“Al Rajhi Bank, National Commercial Bank and Samba Financial Group along with Advanced Petrochemical and Sabic pulled the index lower, while oil giant Saudi Aramco shed 0.9 per cent ahead of its full-year results on coming Sunday,” Gulf News reports.
Tanzanian President, Long a Covid Denier, Dies Possibly of Covid
“Tanzanian President John Magufuli, one of the continent’s most high-profile Covid-19 deniers, has died in hospital in Dar es Salaam, according to the government, plunging the East African nation into uncertainty. He was 61.”
“Vice President Samia Suluhu Hassan confirmed Magufuli’s death after weeks of rumours that he had left the country for Covid-19 treatment, ascribing it to heart complications. According to Tanzania’s constitution, Hassan will be sworn in as the new president and will serve the remainder of Magufuli’s five-year team, which began last year.”
“Magufuli’s death leaves a huge void in Tanzania’s political landscape. One of Africa’s most controversial leaders, Magufuli refused to accept the severity of Covid-19, insisting for months that his country was unaffected by the global pandemic. He implemented almost no preventative measures to protect the population and joked about the disease.”
“The government has neglected to track coronavirus cases, so there are no reliable figures on the virus’s spread or death toll. But reports in recent weeks suggested a surge in hospital patients suffering from respiratory distress. A recent spate of deaths attributed to pneumonia has been reported by citizens on social media and referenced in parliament by a governing MP, and several high profile politicians have succumbed to the disease.” African Business reports.
What We’re Reading, Hearing (Overhearing) and Watching
The world has been full of protest this past decade. The SAIS Review of International Affairs, the student-edited academic journal that gathers some of the top thinkers on world affairs as contributors, has just launched an excellent issue on our decade of global protest. Check it out here, at the “The Revolution Will Be Televised": A Decade of Global Protest.”Well done, SAIS Review editors.
Is the China Debt Trap a Real Thing? Cobus Van Staden, co-host of the excellent China in Africa Podcast (a must-listen) doesn’t think so, but he also notes that, “like a vampire that just won’t die, we keep burying it, but it keeps rising from the coffin.” An excellent piece on the real story of the China Debt Trap. And while you’re at it, follow our Emerging World ‘fellow traveler’ and China in Africa co-host Eric Olanderon Twitter, LinkedIn, or wherever you get your social media (he’s super sharp), and subscribe to his China in Africa Brief. It’s very well-reported and written and expanding to the broader emerging markets and South-South story as well.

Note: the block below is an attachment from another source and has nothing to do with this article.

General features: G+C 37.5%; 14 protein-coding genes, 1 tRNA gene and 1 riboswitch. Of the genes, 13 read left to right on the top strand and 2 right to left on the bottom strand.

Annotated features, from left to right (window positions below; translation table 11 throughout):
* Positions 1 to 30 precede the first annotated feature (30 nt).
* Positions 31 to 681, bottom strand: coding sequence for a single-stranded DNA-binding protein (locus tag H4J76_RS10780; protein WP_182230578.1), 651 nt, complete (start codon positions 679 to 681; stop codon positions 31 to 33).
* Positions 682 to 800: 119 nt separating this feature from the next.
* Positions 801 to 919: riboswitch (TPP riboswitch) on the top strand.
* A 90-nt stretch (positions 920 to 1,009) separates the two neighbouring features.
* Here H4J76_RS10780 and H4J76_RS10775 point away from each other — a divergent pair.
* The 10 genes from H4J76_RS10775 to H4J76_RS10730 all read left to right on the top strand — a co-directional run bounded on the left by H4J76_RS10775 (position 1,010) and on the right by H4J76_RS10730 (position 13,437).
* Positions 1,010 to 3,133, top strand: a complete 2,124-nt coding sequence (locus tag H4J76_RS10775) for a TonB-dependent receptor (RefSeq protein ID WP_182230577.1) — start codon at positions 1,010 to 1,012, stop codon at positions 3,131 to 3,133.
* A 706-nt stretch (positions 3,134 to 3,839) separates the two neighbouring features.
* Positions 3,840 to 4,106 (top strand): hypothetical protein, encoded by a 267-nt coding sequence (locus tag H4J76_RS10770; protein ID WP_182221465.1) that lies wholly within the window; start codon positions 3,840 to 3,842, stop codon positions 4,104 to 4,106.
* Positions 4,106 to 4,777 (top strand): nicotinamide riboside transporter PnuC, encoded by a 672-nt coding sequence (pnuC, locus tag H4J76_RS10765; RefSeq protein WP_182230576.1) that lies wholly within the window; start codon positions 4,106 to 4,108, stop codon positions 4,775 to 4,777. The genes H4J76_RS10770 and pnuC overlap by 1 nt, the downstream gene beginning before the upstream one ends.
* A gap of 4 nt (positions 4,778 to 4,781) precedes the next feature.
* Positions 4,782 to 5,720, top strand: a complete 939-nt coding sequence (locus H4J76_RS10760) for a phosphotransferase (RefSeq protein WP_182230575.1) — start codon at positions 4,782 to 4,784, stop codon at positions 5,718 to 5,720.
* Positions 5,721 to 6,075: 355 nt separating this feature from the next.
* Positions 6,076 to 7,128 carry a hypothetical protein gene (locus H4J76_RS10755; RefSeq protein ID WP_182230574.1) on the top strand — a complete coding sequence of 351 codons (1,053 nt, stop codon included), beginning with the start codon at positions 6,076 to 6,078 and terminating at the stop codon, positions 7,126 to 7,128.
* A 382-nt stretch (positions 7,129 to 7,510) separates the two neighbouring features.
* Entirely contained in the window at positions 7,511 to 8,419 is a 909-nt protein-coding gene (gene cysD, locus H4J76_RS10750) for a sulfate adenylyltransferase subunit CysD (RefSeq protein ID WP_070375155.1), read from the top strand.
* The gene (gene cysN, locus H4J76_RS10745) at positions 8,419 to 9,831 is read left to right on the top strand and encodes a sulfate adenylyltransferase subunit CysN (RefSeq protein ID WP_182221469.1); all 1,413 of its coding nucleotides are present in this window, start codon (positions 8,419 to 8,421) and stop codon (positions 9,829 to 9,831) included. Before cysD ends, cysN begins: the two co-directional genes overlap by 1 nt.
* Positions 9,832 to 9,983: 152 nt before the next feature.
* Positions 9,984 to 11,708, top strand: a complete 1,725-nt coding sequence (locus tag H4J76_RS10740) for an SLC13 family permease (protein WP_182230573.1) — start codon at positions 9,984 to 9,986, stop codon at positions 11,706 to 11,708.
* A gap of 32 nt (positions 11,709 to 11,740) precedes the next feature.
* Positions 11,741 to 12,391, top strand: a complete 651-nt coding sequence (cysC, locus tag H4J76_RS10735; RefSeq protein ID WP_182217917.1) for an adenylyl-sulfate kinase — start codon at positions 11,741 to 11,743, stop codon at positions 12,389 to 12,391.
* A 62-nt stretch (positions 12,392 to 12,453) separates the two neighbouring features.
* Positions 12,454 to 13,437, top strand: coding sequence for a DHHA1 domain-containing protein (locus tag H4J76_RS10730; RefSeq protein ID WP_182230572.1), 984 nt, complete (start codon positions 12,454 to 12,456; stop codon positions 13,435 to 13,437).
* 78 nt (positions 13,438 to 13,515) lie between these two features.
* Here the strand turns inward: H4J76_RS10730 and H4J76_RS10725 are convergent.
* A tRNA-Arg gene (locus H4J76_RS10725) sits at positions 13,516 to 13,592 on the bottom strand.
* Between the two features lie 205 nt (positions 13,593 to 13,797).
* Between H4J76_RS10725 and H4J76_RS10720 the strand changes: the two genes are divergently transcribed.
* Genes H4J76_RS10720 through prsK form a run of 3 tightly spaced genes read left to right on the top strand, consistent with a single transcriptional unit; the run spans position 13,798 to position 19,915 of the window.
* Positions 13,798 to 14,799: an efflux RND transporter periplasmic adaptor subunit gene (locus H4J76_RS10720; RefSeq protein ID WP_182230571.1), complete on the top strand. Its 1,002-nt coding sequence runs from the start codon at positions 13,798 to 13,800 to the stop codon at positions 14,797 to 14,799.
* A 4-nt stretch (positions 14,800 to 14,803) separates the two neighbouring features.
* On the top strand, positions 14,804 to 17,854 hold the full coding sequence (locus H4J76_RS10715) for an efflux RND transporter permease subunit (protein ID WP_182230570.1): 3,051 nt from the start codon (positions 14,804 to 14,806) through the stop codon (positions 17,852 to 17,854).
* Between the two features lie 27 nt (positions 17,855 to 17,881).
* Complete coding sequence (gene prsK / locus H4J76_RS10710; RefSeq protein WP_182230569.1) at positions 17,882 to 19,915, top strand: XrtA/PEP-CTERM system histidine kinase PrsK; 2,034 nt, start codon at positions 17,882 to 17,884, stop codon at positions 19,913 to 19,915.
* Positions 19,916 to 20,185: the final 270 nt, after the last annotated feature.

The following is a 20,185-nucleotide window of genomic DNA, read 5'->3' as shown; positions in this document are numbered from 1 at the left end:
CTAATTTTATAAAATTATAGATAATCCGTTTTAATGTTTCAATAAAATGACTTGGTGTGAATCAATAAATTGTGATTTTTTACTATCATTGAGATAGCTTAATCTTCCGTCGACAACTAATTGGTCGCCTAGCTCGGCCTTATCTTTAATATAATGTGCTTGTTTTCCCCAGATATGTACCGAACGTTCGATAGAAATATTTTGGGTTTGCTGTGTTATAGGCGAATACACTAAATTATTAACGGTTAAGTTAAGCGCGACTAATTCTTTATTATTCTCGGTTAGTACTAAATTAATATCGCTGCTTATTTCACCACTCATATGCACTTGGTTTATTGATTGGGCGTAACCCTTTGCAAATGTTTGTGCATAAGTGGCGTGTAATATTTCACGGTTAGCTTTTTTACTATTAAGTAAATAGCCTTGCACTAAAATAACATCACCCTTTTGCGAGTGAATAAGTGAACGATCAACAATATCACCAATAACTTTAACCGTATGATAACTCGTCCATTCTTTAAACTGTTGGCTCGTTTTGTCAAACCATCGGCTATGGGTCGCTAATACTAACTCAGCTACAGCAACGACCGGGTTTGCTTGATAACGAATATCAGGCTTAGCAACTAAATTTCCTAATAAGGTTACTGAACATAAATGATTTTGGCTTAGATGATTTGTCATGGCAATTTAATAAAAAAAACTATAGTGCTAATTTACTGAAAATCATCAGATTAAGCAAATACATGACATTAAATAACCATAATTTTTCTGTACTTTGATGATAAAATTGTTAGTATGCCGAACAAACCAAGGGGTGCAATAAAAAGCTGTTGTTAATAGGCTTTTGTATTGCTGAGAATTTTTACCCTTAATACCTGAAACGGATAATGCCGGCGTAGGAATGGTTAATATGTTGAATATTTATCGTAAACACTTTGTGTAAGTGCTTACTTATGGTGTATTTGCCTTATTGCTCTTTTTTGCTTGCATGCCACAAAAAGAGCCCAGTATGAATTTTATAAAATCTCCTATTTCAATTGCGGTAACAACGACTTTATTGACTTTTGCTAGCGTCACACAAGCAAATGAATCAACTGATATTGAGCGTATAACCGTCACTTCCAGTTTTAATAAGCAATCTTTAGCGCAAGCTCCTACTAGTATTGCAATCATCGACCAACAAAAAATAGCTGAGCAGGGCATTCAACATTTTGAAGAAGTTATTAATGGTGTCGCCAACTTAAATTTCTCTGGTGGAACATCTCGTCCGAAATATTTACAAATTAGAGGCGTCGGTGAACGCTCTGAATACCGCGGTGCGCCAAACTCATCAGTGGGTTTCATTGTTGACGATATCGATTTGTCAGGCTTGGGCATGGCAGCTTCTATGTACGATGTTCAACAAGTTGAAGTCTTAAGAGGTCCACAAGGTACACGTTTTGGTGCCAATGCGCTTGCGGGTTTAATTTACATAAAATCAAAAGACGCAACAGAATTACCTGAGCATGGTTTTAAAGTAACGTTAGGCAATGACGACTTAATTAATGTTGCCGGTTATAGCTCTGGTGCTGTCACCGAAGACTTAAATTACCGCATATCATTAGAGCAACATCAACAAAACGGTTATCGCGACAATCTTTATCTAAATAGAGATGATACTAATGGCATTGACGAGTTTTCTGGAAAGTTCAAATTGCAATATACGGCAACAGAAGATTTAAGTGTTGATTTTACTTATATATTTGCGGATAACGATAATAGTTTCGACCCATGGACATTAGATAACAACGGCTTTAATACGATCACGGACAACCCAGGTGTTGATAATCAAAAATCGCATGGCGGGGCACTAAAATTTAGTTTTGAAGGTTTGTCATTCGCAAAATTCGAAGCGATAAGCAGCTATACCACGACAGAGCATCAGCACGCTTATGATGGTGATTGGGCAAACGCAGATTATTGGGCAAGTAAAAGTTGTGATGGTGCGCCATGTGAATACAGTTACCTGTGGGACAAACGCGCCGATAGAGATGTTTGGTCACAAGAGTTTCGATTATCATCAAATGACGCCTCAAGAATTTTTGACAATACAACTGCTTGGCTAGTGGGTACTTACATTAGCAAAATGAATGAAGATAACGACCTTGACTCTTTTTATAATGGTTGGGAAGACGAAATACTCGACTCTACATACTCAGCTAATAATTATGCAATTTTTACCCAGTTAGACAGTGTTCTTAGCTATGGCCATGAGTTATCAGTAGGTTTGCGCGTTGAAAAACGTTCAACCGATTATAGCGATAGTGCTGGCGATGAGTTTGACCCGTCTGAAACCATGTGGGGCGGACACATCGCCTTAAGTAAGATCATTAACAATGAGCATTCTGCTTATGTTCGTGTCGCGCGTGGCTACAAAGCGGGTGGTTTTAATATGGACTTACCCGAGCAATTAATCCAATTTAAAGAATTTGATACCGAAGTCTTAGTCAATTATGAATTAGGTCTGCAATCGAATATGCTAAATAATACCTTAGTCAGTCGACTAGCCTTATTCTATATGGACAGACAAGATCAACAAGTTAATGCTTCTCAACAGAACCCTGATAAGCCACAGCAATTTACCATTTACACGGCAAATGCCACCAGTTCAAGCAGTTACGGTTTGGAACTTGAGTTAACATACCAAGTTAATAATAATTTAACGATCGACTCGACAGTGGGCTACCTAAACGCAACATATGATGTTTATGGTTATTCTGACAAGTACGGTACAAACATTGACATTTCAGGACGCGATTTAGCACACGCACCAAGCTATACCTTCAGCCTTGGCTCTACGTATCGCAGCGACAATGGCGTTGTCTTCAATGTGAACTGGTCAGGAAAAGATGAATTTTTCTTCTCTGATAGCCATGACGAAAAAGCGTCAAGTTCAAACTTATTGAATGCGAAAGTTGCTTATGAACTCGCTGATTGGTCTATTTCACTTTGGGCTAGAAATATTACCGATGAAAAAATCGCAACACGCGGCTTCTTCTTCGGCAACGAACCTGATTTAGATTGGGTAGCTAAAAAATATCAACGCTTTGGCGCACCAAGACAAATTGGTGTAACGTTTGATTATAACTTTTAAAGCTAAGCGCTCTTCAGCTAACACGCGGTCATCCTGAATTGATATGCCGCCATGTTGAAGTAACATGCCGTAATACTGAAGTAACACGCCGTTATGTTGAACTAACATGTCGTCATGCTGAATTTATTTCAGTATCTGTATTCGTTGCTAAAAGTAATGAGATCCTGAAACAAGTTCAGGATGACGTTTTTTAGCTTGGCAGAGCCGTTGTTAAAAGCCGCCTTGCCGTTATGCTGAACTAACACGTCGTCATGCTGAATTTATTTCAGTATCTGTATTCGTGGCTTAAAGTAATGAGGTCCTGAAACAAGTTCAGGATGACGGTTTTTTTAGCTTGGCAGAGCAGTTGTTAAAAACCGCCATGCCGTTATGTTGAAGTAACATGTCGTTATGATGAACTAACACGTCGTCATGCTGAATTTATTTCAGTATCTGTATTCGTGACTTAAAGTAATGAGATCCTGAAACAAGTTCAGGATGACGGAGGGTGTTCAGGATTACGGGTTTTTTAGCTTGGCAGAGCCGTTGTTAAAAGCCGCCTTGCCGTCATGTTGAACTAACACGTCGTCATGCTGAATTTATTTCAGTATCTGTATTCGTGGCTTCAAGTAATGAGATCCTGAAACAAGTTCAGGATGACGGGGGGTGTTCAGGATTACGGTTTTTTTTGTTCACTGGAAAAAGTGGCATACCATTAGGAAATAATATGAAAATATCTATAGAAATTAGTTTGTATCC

Watch the ever brilliant Hannah Ryder, CEO of Development Reimagined, talk about how African countries should approach China: Hint, develop a strategy and declare your priorities. It’s a 4 minute video and well worth watching.
The Syria War has produced many villains, and a few heroes. Lina Sergie Attar, founder of The Karam Foundation, is one of the heroes. We’re reading her moving essay in Newlines Magazine “When Assad’s End Comes”, where she writes: “I dream of my country where no Syrian child or person will ever be forced to answer one name and stand under one portrait out of fear. I dream of a classroom with 100 Syrian children who are asked, ‘Who is the hope for the future of Syria?’ Each of them will stand and answer — without doubt or hesitation or fear and with all the pride we were never allowed to feel — ‘I am.’”
Journalists like Arwa Damon, Anthony Shadid (may he rest in peace), Kareem Shaheen and so many other ‘nameless’ fathers, mothers, sisters, and brothers (more to come on them) are also heroes. I read brother Kassem Eid’s book last year and have enjoyed many an evening in his company. He is truly a hero. This week, we’re reading Arwa Damon’s and Kareem Shaheen’s powerful commentaries on Syria - Arwa’s piece, Kareem’s piece.
We’re also just reading Newlines magazine in general - a powerful new addition to the Middle East political analysis and reportage world. In case you missed it, Newlines also published this moving essay reckoning with the “The Arab Spring” by the lyrical and erudite Hisham Melhem.
Fellow traveler Kamran Bokhari also just published an important essay in the Wall Street Journal entitled The Hole in Biden’s China Strategy: Central Asia.
And I have not yet read, but look forward to reading my SAIS colleague Kent Calder’s newest book, Global Political Cities. If you are familiar with Kent’s superb work on Japan, S. Korea, East Asia, the New Silk Road, Middle East-Asia energy ties, Singapore and more, you know that his latest offering will likely explore a vital contemporary trend through the lens of history, politics, economics, and commerce (more on his book later).